Wandering around they saw a large room full with some machinery—as it happens 120 sewing machines—covered with sheets of plastic. “Prompted by my entrepreneurial instinct, I told Hakob: You are a fashion designer. These machines are left idle with no purpose. Let’s put them to use.”
Jessayan says that this was the starting point of his Charisma fashion label. “I became the investor and Hakob the label designer and factory manager. I like the substantive and hate an idle—excuse the expression—bull. When I established my travel agencies I had never done anything in the travel business. I just started and love doing it with great enthusiasm.”
Charisma is up and running. The factory’s been inaugurated and prototype batches of high-quality polo shirts, with a stylish, fun emblem on the collar or sleeve, are ready. “Not long ago, Hakob and I travelled to Istanbul to purchase a half ton of fabric,” Jessayan says. “There are huge textile mills in Istanbul where one can find the best quality fabrics. In anticipation of the forthcoming European Soccer Championship we also purchased orange colored fabric. We have currently seven ladies on staff, but it should be many more. I aim for 50-100 workers. In this way I am trying to help provide employment for my people. A polo shirt will cost roughly €50. The underlying premise is that for each sold shirt, one euro goes to the foundation, which assists needy people and institutions—in other words self-help. We are of a modest scale, but who knows what will pan out.”
One and half million Armenians live in LA
Charisma’s future plans are to manufacture other types of clothing and accessories. But the textile and fashion industry is hugely competitive. How is the Charisma label going to stand out? “To begin with, we have an advantage that Armenians, especially in the diaspora, form concentrated communities. There are 15,000 Armenians residing in the Netherlands. When I showcase a shirt at a community event, which next to the Charisma logo carries the “Made in Armenia” label, it sells because each purchase helps folks back home. In Belgium there are 25,000 Armenians that can be similarly reached. People who frequent these gatherings bring with them the ‘Armenian spirit’. There are also large numbers of Armenians in the U.S. In the LA area alone there’s around one and half million. I plan to reach such markets and attempt to expand and popularize the Charisma brand name via the web.”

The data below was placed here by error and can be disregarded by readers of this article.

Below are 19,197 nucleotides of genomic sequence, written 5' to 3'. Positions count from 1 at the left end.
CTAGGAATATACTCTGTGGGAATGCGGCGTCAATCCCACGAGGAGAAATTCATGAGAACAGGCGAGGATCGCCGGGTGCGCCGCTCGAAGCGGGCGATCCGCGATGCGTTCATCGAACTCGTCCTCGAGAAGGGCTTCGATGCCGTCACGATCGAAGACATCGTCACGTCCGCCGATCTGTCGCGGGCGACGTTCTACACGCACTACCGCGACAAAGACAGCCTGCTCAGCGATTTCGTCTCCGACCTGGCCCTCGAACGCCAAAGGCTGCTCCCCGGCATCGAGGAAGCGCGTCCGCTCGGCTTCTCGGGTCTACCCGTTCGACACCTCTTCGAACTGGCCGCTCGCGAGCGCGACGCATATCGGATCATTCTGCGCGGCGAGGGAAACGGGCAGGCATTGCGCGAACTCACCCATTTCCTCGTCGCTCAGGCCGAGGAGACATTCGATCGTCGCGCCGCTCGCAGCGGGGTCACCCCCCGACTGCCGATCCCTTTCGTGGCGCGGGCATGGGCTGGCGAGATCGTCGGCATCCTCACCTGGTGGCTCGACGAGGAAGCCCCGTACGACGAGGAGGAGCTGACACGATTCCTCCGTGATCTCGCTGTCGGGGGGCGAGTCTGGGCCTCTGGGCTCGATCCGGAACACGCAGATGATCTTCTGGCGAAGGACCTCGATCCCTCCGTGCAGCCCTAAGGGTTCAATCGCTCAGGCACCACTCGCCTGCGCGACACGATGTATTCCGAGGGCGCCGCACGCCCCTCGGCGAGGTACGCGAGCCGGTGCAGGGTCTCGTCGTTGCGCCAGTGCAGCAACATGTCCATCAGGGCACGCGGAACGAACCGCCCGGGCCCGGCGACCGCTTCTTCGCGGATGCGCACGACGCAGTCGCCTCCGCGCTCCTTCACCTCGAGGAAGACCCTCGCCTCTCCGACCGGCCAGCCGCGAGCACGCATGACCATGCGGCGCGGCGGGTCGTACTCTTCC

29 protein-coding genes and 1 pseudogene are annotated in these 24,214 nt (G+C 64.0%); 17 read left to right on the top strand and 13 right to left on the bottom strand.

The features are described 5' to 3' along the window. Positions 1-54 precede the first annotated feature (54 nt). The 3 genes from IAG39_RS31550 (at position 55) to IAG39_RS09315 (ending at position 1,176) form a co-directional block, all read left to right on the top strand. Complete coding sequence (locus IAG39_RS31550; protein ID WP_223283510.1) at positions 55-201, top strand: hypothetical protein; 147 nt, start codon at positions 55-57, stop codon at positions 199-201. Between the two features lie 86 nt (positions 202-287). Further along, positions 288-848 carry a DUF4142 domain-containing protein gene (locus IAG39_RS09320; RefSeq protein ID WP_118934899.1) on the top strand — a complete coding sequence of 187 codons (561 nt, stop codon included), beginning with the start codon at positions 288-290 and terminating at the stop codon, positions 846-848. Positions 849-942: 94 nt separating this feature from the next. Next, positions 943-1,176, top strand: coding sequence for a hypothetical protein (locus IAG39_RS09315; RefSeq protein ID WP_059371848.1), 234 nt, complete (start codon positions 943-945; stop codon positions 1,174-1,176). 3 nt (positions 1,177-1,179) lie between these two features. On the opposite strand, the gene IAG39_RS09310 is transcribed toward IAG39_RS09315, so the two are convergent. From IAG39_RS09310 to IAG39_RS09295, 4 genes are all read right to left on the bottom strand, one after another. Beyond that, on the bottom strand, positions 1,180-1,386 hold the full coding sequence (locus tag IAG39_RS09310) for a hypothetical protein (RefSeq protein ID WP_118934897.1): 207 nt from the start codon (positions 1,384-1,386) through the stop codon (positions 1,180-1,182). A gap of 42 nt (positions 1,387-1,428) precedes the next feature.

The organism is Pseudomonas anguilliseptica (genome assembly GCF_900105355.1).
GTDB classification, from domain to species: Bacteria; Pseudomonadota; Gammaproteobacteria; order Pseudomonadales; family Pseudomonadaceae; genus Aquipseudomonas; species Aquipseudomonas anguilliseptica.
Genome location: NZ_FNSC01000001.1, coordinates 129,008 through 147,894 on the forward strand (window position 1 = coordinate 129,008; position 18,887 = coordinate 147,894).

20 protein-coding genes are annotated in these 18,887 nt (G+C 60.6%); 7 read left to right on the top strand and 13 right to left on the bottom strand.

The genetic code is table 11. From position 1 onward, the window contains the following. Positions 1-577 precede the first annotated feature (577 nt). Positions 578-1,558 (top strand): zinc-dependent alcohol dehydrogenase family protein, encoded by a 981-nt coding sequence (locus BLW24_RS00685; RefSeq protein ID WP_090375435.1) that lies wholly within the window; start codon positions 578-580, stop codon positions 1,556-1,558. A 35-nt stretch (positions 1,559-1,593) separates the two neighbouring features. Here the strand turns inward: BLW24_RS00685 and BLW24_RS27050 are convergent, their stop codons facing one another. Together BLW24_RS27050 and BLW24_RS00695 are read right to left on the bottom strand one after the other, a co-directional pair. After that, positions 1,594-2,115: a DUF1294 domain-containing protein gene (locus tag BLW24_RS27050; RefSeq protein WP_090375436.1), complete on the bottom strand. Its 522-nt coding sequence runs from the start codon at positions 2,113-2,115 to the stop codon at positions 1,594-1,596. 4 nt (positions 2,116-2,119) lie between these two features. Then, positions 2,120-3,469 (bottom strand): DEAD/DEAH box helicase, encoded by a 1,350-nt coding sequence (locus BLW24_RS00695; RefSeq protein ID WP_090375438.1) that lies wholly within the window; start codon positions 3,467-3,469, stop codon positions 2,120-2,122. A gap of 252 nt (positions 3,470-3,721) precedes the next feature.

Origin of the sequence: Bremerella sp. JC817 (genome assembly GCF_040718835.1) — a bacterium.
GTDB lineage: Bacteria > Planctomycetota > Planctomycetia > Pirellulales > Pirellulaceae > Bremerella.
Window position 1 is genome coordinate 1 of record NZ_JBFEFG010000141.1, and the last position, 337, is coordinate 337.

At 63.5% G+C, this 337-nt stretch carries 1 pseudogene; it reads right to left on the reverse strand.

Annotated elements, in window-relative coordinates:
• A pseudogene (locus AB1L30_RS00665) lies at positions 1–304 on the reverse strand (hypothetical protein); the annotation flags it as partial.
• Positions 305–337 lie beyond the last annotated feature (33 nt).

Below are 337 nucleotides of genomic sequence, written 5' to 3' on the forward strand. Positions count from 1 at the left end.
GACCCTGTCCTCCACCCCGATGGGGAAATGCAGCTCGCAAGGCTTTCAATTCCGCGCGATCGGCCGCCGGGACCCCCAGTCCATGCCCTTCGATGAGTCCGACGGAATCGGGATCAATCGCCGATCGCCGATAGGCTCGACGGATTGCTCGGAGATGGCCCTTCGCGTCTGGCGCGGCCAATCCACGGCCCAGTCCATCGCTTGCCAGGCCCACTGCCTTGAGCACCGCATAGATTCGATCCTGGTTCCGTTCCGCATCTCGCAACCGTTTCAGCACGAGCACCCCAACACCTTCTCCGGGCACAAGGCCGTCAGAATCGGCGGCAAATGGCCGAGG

Entrepreneurship and philanthropy
Armenia is a country of stark contrasts between rich and poor, and there are many obstacles due to entrenched corruption. Despite this realization, Aristakes Jessayan is hard at work. “I owe it to my father, who has always actively helped our people. I asked him once why he did it. His response was: It is my duty, even though there will always be people who try to take advantage when you start a project, even in Armenia. I learned that business and philanthropy are quite compatible. This is one of the reasons why I want to eventually see the workers become co-owners of the company. Then they would be even more motivated about its objectives.”